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18th January, 2010

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Jesus said, "The kingdom of heaven is at hand": It is?

How could Jesus have been so wrong? After all, He plainly proclaimed the imminence of the kingdom, didn't He?

Now after John was put in prison, Jesus came to Galilee, preaching the gospel of the kingdom of God, and saying, "The time is fulfilled, and the kingdom of God is at hand. Repent, and believe in the gospel" (Mark 1:14-15).

Nearly two thousand years have elapsed since then, yet the world continues on its not-so-merry way.

The significance of Jesus' words for individuals is underscored by His call to repentance; in light of its "at handness", it would be a jolly good idea for each of us to accept the generous invitation to repent. Yet if He meant that its coming was imminent, He was obviously wrong and we need pay no attention to these words - or to any other of His sayings, for that matter. His credibility is shot. George Eldon Ladd recognizes the gravity of the problem for Jesus' credibility caused by this and similar sayings:

If it is a fact that Jesus unequivocally thought that the Kingdom of God meant the end of the world in his lifetime, then we must not only admit that he was in error but must recognize that his entire message rested upon a delusion.1

Many nineteenth and twentieth century scholars insisted that Jesus believed that the kingdom would come within a matter of decades at the most. They made much of another of His famous sayings:

Assuredly, I say to you, this generation will by no means pass away till all these things take place (Matt. 23:34).

The entire sweep of His "Olivet prophecy", which culminates in His own return and the establishment of the new age, was supposed to be fulfilled, according to their interpretation of Jesus' words, before the current generation passed away. Since it wasn't fulfilled, Jesus must therefore be placed in the same category as horoscope writers. But is that what Jesus meant? Numerous points show it was not. For instance, just moments after His "this generation" pronouncement, He added,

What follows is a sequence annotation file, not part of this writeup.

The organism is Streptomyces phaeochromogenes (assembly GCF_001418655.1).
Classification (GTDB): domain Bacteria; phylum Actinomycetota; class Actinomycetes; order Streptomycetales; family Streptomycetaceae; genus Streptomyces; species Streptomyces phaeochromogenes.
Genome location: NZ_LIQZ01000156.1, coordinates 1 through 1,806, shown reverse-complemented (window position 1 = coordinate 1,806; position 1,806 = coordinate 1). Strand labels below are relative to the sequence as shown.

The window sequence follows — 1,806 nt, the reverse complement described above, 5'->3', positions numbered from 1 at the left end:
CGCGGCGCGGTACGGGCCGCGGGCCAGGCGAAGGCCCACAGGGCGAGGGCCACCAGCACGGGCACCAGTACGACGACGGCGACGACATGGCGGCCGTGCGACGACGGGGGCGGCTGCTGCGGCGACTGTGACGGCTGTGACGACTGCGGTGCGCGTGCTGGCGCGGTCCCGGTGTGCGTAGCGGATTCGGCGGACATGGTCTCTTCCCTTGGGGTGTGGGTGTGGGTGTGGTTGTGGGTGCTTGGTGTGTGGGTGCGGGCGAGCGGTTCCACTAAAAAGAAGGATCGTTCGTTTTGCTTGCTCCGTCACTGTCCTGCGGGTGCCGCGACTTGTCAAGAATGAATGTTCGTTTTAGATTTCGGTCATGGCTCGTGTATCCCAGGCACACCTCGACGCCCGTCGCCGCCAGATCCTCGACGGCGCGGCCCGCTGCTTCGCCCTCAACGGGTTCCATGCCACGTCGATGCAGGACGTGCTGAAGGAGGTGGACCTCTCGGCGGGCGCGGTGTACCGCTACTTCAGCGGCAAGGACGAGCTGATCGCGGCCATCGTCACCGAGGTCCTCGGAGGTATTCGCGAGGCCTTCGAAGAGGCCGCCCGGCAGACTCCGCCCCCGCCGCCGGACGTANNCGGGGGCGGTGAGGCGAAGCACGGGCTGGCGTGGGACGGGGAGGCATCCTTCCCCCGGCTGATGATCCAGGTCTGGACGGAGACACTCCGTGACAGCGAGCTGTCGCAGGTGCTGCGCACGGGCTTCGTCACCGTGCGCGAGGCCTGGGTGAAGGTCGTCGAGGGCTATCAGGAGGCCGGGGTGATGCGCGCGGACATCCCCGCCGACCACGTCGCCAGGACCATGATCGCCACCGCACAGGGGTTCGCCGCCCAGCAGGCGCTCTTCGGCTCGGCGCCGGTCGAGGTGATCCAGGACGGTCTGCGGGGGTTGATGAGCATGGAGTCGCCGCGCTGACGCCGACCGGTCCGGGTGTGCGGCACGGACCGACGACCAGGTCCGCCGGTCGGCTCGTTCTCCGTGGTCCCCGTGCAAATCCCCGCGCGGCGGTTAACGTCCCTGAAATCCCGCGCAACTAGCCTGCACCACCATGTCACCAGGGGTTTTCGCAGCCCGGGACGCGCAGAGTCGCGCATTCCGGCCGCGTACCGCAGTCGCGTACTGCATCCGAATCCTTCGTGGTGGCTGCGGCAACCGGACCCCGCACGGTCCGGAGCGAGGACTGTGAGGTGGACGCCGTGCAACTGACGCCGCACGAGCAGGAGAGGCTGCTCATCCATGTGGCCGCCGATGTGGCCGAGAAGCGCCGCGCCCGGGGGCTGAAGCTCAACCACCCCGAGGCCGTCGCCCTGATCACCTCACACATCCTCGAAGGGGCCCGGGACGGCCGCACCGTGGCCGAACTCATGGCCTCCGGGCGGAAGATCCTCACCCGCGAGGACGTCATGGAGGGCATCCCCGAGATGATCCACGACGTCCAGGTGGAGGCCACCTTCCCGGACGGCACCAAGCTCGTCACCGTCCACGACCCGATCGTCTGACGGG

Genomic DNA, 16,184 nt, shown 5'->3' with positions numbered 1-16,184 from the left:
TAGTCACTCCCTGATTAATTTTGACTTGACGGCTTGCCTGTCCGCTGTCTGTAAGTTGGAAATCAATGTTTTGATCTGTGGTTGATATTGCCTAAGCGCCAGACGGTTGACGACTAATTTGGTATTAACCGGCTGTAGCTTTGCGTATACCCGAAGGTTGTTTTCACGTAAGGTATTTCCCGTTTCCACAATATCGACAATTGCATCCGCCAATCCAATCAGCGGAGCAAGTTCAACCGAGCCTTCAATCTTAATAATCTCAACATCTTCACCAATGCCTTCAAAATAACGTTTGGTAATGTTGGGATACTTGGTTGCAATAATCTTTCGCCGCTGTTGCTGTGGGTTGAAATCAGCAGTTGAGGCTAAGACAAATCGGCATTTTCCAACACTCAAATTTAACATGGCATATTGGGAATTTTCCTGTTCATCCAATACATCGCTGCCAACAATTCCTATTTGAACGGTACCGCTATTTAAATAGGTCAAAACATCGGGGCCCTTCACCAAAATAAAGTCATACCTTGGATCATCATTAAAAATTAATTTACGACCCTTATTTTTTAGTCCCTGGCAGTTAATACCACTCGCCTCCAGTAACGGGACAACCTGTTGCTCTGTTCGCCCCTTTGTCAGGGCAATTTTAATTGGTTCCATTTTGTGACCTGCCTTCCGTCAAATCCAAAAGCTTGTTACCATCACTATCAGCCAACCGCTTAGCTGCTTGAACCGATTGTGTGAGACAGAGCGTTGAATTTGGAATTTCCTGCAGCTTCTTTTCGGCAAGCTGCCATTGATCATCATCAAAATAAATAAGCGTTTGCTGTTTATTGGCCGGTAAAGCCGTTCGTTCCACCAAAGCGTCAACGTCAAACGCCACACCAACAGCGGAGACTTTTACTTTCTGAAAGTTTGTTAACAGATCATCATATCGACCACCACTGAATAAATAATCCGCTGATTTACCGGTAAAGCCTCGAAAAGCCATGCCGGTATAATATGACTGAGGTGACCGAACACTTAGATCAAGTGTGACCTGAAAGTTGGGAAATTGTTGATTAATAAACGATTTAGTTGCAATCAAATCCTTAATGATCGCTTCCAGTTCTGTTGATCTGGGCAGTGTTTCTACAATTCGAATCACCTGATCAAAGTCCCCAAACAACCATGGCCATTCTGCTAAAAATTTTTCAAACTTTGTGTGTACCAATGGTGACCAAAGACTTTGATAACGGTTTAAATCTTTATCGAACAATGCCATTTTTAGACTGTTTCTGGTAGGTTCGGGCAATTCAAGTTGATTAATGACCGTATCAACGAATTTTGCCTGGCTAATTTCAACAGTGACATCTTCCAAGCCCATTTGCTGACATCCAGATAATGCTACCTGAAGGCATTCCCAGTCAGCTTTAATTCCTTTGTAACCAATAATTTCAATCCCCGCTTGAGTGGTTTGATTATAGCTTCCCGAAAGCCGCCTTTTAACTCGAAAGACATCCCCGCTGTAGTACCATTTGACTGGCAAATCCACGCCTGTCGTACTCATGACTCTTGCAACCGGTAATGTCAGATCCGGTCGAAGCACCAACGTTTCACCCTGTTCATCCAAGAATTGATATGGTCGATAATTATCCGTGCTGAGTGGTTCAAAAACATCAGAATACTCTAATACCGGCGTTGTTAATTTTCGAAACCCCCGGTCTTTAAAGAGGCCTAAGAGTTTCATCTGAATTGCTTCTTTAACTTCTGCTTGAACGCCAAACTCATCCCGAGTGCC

But of that day and hour no one knows, not even the angels of heaven, but My Father only (vs. 36).

To suggest that the Kingdom would come within the lifetime of most of His listeners surely comes very close to assigning

a calendric date. To the contrary, this added comment shows that His previous "this generation" statement was not intended in the way many have interpreted it. Exactly what it means remains moot; at least two perfectly satisfactory suggestions have been made. 2

Furthermore, if Jesus was saying that the kingdom of God was near in time, then the Markan saying above could be paraphrased something like,

The time has finally arrived for the kingdom of God to arrive soon.

Obviously, a meaningless statement.

So what did Jesus mean? The phrase "at hand" is actually quite a good translation of the Greek word used ( eggiken ) inasmuch as both can be used with respect to either time or space. "Near" would be another excellent rendering. The insistence by some scholars that Jesus must have meant that the kingdom of God was imminent has no linguistic support. He could equally well have meant that it was "close"; for those who believe that Jesus knew what He was talking about, the failure of the Kingdom to come in the full sense spoken of in the Old Testament prophets (e.g. Zech 14:9) in His lifetime or shortly thereafter proves He must have had proximity in mind rather than imminence.

In what sense was the kingdom of God "close"? One explanation rests on the very plausible notion that the kingdom of God and its powers were, in the person and mission of Jesus Christ - the King of the Kingdom - so close they could even be described as "present" (hence the title of Ladd's book, "The Presence of the Future"). Ladd summarizes this way:

In this person [Jesus] and mission, the kingdom of God had come near in history in fulfillment of the prophetic hope; but it would yet come in eschatological consummation in the future at a time known only to God.

Perhaps one can also (or alternatively, as the case may be) take the "at handness" as referring to accessibility. Before Jesus came, Israel was "shut up" from saving faith (Gal. 3:23) under the constraints of the old covenant. With the coming of John the Baptist and Jesus Christ, the constraining locks were smashed and people at last had access to salvation in the kingdom of God. Who would be silly enough to turn down Jesus' invitation to repent and enter into the kingdom of God?

1The Presence of the Future, p.41

2One is that "generation" can equally well be translated "race"; "If this is the meaning here it signifies the Jews will continue to the end" (New Geneva Study Bible). A second, more likely answer, is given by Ladd. "'These things' in verse 29 must refer to the signs described in verses 5-23. These signs would not be confined to the remote future; the present generation would witness them" (p. 321). Exactly that occurred less than forty years later when the Romans besieged Jerusalem, slaughtered its inhabitants and razed the temple to the ground. Other interpretations that make sense have also been proposed.


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